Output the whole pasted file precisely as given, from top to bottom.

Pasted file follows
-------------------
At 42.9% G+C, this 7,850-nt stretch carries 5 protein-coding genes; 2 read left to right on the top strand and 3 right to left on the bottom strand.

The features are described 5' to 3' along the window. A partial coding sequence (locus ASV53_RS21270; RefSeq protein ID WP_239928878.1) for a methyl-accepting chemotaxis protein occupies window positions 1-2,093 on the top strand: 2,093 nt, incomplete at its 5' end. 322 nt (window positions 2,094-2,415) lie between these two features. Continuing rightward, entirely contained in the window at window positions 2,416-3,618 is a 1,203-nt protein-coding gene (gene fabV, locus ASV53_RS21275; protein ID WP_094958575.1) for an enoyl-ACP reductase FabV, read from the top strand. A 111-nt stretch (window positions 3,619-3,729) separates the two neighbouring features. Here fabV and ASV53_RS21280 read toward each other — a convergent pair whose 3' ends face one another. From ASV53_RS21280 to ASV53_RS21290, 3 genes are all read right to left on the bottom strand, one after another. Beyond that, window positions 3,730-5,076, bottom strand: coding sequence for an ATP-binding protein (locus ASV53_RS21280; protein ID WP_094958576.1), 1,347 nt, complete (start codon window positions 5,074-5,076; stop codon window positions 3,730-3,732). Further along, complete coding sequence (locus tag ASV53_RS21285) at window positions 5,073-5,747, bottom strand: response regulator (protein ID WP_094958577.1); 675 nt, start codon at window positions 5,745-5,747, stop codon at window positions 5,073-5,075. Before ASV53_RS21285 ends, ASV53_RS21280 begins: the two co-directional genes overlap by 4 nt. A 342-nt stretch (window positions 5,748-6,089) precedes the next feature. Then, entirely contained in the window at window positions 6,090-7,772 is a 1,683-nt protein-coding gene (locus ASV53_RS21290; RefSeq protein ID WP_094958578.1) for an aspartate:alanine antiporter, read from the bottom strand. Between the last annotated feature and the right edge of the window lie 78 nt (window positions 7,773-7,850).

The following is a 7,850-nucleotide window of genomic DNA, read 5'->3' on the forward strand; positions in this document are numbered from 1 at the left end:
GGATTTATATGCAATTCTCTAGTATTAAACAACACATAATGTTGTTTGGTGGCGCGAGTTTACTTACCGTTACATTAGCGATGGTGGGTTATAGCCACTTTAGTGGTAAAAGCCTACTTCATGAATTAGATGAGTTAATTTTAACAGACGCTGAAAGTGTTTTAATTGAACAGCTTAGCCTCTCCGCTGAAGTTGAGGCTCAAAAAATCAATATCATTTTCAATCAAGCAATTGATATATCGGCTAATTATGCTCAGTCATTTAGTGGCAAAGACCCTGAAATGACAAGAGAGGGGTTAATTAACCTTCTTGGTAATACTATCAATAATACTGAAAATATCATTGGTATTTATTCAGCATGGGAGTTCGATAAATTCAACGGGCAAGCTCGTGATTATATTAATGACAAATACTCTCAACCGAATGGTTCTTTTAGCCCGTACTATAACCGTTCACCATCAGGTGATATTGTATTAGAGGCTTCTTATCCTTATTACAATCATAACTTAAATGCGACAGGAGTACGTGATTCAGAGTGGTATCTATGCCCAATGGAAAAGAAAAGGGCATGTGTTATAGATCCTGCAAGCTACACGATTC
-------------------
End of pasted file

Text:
At 42.9% G+C, this 7,850-nt stretch carries 5 protein-coding genes; 2 read left to right on the top strand and 3 right to left on the bottom strand.

The features are described 5' to 3' along the window. A partial coding sequence (locus ASV53_RS21270; RefSeq protein ID WP_239928878.1) for a methyl-accepting chemotaxis protein occupies window positions 1-2,093 on the top strand: 2,093 nt, incomplete at its 5' end. 322 nt (window positions 2,094-2,415) lie between these two features. Continuing rightward, entirely contained in the window at window positions 2,416-3,618 is a 1,203-nt protein-coding gene (gene fabV, locus ASV53_RS21275; protein ID WP_094958575.1) for an enoyl-ACP reductase FabV, read from the top strand. A 111-nt stretch (window positions 3,619-3,729) separates the two neighbouring features. Here fabV and ASV53_RS21280 read toward each other — a convergent pair whose 3' ends face one another. From ASV53_RS21280 to ASV53_RS21290, 3 genes are all read right to left on the bottom strand, one after another. Beyond that, window positions 3,730-5,076, bottom strand: coding sequence for an ATP-binding protein (locus ASV53_RS21280; protein ID WP_094958576.1), 1,347 nt, complete (start codon window positions 5,074-5,076; stop codon window positions 3,730-3,732). Further along, complete coding sequence (locus tag ASV53_RS21285) at window positions 5,073-5,747, bottom strand: response regulator (protein ID WP_094958577.1); 675 nt, start codon at window positions 5,745-5,747, stop codon at window positions 5,073-5,075. Before ASV53_RS21285 ends, ASV53_RS21280 begins: the two co-directional genes overlap by 4 nt. A 342-nt stretch (window positions 5,748-6,089) precedes the next feature. Then, entirely contained in the window at window positions 6,090-7,772 is a 1,683-nt protein-coding gene (locus ASV53_RS21290; RefSeq protein ID WP_094958578.1) for an aspartate:alanine antiporter, read from the bottom strand. Between the last annotated feature and the right edge of the window lie 78 nt (window positions 7,773-7,850).

The following is a 7,850-nucleotide window of genomic DNA, read 5'->3' on the forward strand; positions in this document are numbered from 1 at the left end:
GGATTTATATGCAATTCTCTAGTATTAAACAACACATAATGTTGTTTGGTGGCGCGAGTTTACTTACCGTTACATTAGCGATGGTGGGTTATAGCCACTTTAGTGGTAAAAGCCTACTTCATGAATTAGATGAGTTAATTTTAACAGACGCTGAAAGTGTTTTAATTGAACAGCTTAGCCTCTCCGCTGAAGTTGAGGCTCAAAAAATCAATATCATTTTCAATCAAGCAATTGATATATCGGCTAATTATGCTCAGTCATTTAGTGGCAAAGACCCTGAAATGACAAGAGAGGGGTTAATTAACCTTCTTGGTAATACTATCAATAATACTGAAAATATCATTGGTATTTATTCAGCATGGGAGTTCGATAAATTCAACGGGCAAGCTCGTGATTATATTAATGACAAATACTCTCAACCGAATGGTTCTTTTAGCCCGTACTATAACCGTTCACCATCAGGTGATATTGTATTAGAGGCTTCTTATCCTTATTACAATCATAACTTAAATGCGACAGGAGTACGTGATTCAGAGTGGTATCTATGCCCAATGGAAAAGAAAAGGGCATGTGTTATAGATCCTGCAAGCTACACGATTC